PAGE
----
Wow, busy times. We are still waiting on our NEW TRUCK and NEW RV. Our truck has a supplier issue, in that the seats will not be available until mid-May. Yuk! Our RV is finished, and probably already in Tennessee, but will need to be inspected by the dealer before delivery to us. Believe me, the nest is a little crowded. We are still in our 23' motorhome, with the dog and the cat. Needless to say, we are ready to move into the much larger 350 sq ft space!!
My kitty, Paleo, is still hanging in there with his kidney failure. We have learned to give him fluids under the skin to rehydrate him, and give him softeners for his poopy problems. Seems kidney failure contributes to dehydration and constipation. Poor kitty. He is one old cat, and sometimes loses his balance, or wakes himself up nodding during sleep. He is very skinny, which also goes along with the disease. I dread the day I am faced with the decision to let him go, however, I don't want him to suffer.
We attended the RV-Dreams Spring Rally in Sieverville, TN, which was awesome and far exceeded our expectations! Howard and Linda Payne really know how to bring people together with a common goal of fulltiming. We had seminars on Choosing an RV, Choosing State of Domicile, Emotional Impact of Making Decision to Fulltime, Costs of Fulltiming, Internet on the Road, Boondocking, Choosing a Campground, Workkamping, Packing the RV, and a session on making the trek to Alaska. It was great to meet other fulltimers and wanna-be fulltimers and see that they are not crazy, lazy, nor broke, but are instead people that want to see this beautiful country and experience all that there is to offer. We met so many interesting RV'ers and were invited into their homes during "Open Rigs", shared wonderful meals during "Pot Luck" and "Chili-Cookoff", and shared laughs during the "Ice-breakers" and the "70's Theme Party". We made lots of new friends, that we plan to stay in touch with and hopefully meet on the road in the future.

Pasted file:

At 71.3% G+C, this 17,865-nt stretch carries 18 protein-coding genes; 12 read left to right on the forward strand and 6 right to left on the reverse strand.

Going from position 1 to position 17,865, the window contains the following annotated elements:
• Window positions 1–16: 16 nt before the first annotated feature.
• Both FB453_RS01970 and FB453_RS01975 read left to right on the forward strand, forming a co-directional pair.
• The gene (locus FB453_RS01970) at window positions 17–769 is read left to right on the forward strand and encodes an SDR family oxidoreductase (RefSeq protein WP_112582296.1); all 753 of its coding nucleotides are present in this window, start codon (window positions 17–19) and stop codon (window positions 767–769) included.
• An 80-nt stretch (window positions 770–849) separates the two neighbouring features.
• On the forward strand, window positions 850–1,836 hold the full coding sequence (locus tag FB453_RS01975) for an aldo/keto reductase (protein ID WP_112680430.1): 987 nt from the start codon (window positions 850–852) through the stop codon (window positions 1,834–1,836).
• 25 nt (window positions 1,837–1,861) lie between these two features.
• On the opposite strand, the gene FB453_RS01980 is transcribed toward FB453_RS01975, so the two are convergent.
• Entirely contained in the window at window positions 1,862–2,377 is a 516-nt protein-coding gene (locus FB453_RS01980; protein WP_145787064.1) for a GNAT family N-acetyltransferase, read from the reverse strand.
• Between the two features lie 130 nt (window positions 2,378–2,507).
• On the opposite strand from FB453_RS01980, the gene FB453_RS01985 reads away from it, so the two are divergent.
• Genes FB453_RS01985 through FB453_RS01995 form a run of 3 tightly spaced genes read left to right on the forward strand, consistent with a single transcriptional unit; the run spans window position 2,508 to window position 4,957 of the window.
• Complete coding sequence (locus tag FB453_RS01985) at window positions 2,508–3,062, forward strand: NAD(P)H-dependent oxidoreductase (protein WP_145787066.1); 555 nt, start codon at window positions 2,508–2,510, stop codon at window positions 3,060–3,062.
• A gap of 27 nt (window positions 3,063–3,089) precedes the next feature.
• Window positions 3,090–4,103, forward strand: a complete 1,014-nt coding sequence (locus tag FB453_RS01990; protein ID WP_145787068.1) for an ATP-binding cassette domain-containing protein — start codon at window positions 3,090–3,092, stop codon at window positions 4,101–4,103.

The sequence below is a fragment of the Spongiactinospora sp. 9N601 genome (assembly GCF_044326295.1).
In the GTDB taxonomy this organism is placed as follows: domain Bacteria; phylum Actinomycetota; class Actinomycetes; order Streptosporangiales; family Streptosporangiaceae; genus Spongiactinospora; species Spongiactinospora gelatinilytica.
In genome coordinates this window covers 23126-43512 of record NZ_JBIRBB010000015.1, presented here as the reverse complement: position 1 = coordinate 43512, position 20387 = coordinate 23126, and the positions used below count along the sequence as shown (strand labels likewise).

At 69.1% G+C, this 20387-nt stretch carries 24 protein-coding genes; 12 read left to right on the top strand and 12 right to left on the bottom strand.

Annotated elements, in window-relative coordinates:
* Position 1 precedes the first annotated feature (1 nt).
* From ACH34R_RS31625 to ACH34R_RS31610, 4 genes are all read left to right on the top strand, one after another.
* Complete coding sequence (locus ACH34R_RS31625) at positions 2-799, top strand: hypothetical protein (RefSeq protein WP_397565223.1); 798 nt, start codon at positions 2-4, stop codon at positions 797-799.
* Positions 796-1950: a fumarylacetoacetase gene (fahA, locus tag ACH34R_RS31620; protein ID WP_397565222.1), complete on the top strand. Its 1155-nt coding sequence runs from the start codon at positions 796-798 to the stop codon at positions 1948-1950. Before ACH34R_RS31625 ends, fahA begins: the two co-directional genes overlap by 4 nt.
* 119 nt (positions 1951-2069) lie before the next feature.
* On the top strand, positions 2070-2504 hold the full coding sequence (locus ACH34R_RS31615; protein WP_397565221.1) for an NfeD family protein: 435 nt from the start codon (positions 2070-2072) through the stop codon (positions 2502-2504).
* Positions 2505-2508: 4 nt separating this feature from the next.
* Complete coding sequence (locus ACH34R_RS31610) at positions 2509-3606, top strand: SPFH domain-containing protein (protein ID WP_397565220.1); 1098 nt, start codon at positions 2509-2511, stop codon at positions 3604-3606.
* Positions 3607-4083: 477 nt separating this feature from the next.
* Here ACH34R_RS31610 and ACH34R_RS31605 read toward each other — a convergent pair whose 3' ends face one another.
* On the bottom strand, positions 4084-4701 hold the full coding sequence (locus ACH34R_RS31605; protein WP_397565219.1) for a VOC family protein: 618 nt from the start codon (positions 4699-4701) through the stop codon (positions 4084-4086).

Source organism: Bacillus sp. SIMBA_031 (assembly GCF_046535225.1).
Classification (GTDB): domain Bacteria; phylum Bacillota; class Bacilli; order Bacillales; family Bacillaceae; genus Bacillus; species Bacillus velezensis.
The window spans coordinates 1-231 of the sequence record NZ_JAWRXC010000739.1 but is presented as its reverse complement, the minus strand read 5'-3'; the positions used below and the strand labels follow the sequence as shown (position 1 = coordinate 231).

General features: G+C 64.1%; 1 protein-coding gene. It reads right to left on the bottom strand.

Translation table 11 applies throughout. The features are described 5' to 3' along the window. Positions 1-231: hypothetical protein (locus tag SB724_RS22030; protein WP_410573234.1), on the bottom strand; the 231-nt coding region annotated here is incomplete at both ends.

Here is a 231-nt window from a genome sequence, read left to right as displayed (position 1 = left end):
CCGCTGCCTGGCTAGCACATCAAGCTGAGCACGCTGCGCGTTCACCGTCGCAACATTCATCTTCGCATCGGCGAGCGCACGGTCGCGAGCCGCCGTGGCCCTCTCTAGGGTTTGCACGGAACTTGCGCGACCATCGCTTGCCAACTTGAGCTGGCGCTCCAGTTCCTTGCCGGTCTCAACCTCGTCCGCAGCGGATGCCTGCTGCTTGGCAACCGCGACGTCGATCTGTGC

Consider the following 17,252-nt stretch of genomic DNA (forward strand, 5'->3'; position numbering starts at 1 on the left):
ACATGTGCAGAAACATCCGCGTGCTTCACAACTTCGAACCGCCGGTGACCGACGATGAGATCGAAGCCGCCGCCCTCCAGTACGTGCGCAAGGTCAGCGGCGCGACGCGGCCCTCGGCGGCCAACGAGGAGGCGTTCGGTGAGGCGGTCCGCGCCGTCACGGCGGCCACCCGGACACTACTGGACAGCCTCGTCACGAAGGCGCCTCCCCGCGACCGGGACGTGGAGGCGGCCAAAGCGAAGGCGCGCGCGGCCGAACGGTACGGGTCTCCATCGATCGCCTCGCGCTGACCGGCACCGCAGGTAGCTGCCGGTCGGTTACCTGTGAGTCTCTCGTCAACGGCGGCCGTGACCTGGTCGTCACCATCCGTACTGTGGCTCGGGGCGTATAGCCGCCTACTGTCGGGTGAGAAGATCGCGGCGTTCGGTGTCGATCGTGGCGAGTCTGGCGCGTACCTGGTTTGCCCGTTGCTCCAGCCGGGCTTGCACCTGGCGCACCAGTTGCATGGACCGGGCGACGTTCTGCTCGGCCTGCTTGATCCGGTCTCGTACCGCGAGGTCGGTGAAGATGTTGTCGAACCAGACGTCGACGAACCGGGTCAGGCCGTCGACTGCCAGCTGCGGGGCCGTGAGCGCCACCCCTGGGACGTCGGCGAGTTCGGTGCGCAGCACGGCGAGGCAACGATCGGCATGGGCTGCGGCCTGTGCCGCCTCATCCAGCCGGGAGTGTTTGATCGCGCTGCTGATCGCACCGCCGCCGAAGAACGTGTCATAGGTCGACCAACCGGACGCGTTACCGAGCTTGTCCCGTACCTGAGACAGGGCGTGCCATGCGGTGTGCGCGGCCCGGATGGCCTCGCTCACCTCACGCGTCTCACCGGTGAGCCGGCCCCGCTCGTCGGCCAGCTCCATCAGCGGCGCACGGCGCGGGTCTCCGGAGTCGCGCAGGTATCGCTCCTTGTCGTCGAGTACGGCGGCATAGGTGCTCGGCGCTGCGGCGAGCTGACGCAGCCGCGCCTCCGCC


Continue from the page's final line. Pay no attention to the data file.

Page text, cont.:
We were very fortunate to have survived the deadly tornado outbreak on April 27th which killed at least 350 people, mainly in my home-state of Alabama. The hardest hit in our area was Ringgold, GA which is 10 miles from our campground. We skirted tornadoes for 15 hours, from 8:00am until 11:00pm. The bathhouse in our campground is small, and many trees lie on the western side, so I did not feel the structure would survive a bad tornado. So, we left our RV early Wednesday morning to go to a friend's house in Chattanooga, which has a basement. We didn't make it before the first tornado hit the area. We quickly pulled over and ran into a CVS Pharmacy about the time the power went off in the store. Thankfully, the pharmacist said we could bring our dog inside, as I know she would have been freaked in the truck. When the weather calmed, we went back to the campground to catch the weather. More tornado activity was on the way, so we headed South to Fort Oglethorpe, GA and went into a Costco so that we could watch the weather reports. I talked to a friend of mine who lives outside of Chattanooga, and she said that the first round of tornadoes took out 4 huge trees in her yard and flattened everything in her yard except for a St. Francis statue that we had given her during our downsizing. She was pretty freaked. We then decided to go further South, to Dalton to ride out round three, which promised to be the worst yet. We went to a restaurant bar and was there when Ringgold was hit, and we heard it had been totally wiped out. Our waitress tried to get in touch with her husband in Ringgold, but all of the Verizon phones were down. We had AT&T, and she tried on our phone, but she could not reach him and needless to say, she was very worried about him and her little girl. Another waitress called her sister who was at work at a Ruby Tuesday in Ringgold. Her sister answered the phone begging for help as the roof had caved in and they were trapped. They were then disconnected. Ruby Tuesday was flattened. Seeing these ladies concerned for the welfare of their families was heartbreaking. The restaurant closed early and we went across the street to a hotel lobby to wait until all was clear to go back to the RV, not knowing what we would find at the campground. Finally, the weather cleared and we headed north to return to our campground. As we passed the I-75 exit to Ringgold, traffic going South was totally blocked, and backed up for miles and miles and miles. Two huge tractor-trailers had been caught in the tornado and their twisted remnants and contents were spilled onto the interstate. Metal signs were wrapped around trees, and naked tree trunks could be seen from the interstate. The Ringgold exit was closed to all but emergency vehicles, and they were not letting anyone in. I thought of those poor waitresses that would not be able to find out if their families were safe. We finally got back to our campground around 11:00pm. Our little RV was safe, and all was quiet. A couple of RV's were damaged by fallen trees and branches, but our campground was spared the devastation. That was one day I, alone with many others will never forget. I hope the waitresses found their loved ones safe.